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Field Visit

Date 13 May 2012 - 28 May 2012

Event ID 992759

Category Recording

Type Field Visit


NM 819 002 (centred on) The overall aim of the research project is to identify prehistoric copper mining in Scotland. The survey began, 13–28 May 2012, by visiting sites where probable hammerstones have been found. Sites visited included Barhullion, Balcraig, Kirklauchline and Wanlockhead all in Dumfries and Galloway, an area where the discovery of a copper ore (bornite) outcrop in a recent quarry at Kirklauchline was of particular interest.

Several other copper mining districts in SW and central Scotland were also visited, including the Tullich Mine at Loch Tay (Perth and Kinross), different sites in the mining district of Wanlockhead/Leadhills (Dumfries and Galloway/South Lanarkshire), Mary’s Mine/Tonderghie (Dumfries and Galloway) and the Kilmartin Copper Mine (Argyll and Bute). Around Bridge of Allan in the Ochill Hills are several copper outcrops where the late medieval Airthrey Hill Mine spoil heaps (Stirling) are easily accessible and still contain a good quantity of copper ores. In Argyll and Bute the mining remains of Abhain Strathain/Meall Mor, at Kilfinan (Murder Lode) and Castleton/Castletown (SE of Lochgilphead) revealed good ‘grey copper ores’, especially at Castleton where the mineralised vein outcrops are easily seen on the shore. In addition the 2012 survey discovered another ore vein along Kilmartin Glen, at the Duntroon Hillfort. The mineralisation is very interesting because of its proximity to numerous archaeological sites.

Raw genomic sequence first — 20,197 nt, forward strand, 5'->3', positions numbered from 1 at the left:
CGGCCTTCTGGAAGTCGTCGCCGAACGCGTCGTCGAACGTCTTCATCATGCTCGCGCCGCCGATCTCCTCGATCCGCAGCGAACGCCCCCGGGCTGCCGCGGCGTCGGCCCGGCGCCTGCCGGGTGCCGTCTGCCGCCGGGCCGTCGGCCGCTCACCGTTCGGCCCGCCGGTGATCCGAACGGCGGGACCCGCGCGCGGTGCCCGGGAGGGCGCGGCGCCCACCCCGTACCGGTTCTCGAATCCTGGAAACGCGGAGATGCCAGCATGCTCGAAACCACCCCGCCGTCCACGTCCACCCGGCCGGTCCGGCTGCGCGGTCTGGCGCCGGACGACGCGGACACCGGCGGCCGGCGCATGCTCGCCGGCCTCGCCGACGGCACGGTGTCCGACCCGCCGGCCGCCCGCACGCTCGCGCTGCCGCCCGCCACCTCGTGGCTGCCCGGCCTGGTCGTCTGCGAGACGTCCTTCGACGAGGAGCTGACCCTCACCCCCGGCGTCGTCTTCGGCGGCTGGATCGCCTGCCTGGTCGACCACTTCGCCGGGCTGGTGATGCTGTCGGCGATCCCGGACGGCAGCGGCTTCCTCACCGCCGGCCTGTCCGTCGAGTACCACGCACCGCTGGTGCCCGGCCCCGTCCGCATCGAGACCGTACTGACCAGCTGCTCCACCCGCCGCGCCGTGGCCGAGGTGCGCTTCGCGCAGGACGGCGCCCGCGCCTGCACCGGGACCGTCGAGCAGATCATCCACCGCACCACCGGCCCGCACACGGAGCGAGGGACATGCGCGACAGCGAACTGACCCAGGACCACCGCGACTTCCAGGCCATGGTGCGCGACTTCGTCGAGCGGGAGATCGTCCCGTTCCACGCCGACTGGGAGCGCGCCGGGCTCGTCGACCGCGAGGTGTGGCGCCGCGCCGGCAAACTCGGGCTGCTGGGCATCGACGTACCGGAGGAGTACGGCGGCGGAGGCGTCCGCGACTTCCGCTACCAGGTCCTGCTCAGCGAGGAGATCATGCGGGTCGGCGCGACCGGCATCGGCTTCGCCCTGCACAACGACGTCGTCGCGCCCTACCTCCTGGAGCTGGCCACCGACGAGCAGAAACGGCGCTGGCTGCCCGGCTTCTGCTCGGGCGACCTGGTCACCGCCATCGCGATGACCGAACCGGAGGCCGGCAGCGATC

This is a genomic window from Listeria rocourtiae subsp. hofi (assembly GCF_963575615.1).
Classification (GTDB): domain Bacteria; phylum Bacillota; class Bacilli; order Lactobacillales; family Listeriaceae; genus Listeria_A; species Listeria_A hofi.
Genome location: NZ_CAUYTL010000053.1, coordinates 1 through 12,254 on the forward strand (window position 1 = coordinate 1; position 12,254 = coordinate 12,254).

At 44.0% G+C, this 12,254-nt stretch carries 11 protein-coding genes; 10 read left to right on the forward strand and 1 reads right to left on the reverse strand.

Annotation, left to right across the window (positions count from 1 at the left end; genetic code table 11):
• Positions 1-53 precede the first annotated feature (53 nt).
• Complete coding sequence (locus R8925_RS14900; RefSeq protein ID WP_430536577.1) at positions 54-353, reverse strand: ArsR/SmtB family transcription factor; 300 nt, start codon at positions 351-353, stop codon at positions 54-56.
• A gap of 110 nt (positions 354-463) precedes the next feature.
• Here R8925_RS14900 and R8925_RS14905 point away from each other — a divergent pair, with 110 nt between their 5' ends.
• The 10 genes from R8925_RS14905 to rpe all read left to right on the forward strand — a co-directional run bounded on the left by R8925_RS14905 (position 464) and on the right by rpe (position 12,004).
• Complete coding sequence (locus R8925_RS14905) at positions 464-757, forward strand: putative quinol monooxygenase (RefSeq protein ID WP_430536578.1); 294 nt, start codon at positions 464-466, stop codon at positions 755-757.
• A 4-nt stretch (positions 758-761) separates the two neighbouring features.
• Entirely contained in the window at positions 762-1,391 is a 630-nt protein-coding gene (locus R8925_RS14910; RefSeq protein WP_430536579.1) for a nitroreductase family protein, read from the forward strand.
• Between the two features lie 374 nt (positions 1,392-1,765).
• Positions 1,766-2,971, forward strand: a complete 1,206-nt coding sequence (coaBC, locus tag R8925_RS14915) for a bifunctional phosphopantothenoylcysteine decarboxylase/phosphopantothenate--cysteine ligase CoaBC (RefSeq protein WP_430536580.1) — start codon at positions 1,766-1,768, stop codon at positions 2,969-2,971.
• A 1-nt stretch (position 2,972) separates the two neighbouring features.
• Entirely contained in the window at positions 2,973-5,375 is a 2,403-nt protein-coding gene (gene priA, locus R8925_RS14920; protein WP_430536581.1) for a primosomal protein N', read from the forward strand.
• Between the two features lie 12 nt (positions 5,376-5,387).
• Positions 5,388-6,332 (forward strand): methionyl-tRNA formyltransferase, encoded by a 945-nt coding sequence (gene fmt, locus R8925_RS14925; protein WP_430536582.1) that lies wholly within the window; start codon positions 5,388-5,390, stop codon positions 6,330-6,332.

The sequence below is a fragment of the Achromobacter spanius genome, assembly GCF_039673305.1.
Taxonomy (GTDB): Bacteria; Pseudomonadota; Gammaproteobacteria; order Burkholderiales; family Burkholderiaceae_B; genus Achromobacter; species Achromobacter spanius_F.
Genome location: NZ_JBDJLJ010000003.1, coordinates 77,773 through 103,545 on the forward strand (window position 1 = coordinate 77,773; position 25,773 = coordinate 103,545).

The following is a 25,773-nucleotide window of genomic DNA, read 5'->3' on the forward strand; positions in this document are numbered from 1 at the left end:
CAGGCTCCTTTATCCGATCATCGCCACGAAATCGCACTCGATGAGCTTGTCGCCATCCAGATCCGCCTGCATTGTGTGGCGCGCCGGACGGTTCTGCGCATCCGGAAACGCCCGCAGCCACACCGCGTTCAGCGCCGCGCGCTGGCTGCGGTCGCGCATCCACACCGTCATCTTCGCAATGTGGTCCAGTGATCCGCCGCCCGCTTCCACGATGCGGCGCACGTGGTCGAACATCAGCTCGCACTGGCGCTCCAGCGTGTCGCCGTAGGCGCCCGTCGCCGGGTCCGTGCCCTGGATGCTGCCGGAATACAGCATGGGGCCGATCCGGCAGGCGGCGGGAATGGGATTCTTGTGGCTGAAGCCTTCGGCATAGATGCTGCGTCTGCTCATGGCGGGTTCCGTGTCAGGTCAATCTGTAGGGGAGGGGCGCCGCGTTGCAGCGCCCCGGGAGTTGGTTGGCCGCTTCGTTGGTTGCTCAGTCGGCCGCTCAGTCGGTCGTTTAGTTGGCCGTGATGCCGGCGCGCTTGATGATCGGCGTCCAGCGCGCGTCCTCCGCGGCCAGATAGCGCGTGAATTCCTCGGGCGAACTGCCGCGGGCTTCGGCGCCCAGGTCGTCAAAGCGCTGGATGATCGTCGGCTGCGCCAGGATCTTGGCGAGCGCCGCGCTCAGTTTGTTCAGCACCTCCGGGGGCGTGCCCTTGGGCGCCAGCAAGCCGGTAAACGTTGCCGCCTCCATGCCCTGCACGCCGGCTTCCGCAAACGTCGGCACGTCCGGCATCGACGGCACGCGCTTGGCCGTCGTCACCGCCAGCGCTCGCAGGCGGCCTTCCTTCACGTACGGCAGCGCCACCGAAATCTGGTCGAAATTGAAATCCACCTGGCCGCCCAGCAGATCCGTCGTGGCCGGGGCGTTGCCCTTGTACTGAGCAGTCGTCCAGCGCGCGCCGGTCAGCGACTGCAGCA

Further investigation is planned in the area and on other old mining sites in Scotland for 2013. A collection of ore samples has been stored at the National Museums of Scotland, which will hopefully be enlarged in the future to provide a reliable database for investigations, such as the comparison of trace element and lead-isotope ratios in the samples with those found in prehistoric metal objects.

Archive: National Museums of Scotland

Funder: German Archaeological Institute, Department Rome

Daniel Steiniger, German Archaeological Institute, Department Rome


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